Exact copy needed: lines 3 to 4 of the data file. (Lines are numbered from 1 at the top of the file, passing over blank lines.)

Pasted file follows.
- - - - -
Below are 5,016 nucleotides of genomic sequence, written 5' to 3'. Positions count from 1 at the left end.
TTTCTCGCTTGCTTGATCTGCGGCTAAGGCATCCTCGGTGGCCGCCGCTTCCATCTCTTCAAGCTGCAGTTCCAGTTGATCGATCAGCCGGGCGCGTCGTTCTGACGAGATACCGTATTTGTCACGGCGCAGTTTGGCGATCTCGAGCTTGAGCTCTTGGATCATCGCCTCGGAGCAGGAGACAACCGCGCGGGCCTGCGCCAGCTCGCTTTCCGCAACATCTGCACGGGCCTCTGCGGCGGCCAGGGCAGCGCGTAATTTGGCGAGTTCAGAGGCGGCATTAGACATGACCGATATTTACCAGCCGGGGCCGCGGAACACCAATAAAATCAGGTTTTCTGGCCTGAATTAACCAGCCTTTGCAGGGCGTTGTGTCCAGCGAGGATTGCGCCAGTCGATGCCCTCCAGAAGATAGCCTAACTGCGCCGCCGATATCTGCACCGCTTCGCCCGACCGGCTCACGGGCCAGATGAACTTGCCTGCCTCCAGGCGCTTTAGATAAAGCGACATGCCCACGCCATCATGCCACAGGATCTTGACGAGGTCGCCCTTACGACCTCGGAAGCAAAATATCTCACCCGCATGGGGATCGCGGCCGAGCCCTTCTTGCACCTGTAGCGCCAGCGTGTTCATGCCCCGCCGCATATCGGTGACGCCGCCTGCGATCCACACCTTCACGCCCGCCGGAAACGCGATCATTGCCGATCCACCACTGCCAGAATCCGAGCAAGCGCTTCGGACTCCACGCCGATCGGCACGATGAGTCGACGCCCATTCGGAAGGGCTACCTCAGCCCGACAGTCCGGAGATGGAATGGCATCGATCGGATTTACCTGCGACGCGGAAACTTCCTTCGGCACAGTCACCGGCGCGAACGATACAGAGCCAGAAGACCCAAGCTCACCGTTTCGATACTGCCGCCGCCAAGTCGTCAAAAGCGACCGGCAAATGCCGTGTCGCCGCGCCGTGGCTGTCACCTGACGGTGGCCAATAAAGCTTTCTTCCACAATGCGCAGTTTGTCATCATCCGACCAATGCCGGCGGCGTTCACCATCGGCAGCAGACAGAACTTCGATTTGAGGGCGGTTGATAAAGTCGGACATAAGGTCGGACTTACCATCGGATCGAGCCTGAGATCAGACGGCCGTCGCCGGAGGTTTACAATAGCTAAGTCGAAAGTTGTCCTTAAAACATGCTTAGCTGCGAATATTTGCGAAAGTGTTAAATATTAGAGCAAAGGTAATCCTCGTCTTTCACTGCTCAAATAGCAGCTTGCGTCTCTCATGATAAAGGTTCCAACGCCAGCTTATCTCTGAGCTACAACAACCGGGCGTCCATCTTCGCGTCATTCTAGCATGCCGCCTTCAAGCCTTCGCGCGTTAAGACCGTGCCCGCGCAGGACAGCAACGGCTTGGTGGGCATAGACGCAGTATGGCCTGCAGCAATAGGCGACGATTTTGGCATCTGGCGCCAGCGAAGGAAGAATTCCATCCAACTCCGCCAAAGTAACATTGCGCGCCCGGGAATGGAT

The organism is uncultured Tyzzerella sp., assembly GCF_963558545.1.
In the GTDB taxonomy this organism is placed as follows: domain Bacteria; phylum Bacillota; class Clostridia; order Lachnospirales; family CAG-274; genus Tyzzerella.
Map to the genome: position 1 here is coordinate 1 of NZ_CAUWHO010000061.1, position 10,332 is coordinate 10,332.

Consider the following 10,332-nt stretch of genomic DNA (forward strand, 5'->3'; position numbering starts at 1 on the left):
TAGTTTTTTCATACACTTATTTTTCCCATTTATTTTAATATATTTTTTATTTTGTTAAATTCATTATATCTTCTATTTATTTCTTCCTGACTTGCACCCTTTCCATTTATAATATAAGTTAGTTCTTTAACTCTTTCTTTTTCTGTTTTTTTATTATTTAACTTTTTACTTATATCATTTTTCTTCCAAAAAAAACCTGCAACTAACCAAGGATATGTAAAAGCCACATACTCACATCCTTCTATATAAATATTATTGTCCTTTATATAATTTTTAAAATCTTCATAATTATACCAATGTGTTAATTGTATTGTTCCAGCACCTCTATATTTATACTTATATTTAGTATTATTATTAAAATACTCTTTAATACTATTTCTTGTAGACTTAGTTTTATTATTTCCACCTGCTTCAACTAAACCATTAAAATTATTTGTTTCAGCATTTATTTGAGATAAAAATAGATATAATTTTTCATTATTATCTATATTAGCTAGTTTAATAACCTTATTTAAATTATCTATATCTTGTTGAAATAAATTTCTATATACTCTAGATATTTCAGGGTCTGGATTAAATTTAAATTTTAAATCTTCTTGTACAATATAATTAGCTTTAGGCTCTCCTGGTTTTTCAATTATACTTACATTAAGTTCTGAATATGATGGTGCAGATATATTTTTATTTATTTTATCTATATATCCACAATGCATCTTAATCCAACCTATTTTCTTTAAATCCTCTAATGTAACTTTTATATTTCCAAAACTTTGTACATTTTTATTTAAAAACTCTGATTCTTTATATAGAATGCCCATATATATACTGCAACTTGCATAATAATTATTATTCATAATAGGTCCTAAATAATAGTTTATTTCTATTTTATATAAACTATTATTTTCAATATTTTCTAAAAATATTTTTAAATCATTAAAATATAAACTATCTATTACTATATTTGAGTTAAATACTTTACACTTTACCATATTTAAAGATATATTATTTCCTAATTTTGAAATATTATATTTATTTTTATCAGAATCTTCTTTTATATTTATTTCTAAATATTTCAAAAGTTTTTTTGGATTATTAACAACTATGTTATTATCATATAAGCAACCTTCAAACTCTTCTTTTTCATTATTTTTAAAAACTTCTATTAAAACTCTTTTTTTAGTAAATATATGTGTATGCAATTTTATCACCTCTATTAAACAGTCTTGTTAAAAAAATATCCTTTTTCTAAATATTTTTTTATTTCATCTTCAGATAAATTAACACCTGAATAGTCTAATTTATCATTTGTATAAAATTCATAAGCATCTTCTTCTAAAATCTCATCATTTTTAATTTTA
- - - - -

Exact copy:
The organism is uncultured Tyzzerella sp., assembly GCF_963558545.1.
In the GTDB taxonomy this organism is placed as follows: domain Bacteria; phylum Bacillota; class Clostridia; order Lachnospirales; family CAG-274; genus Tyzzerella.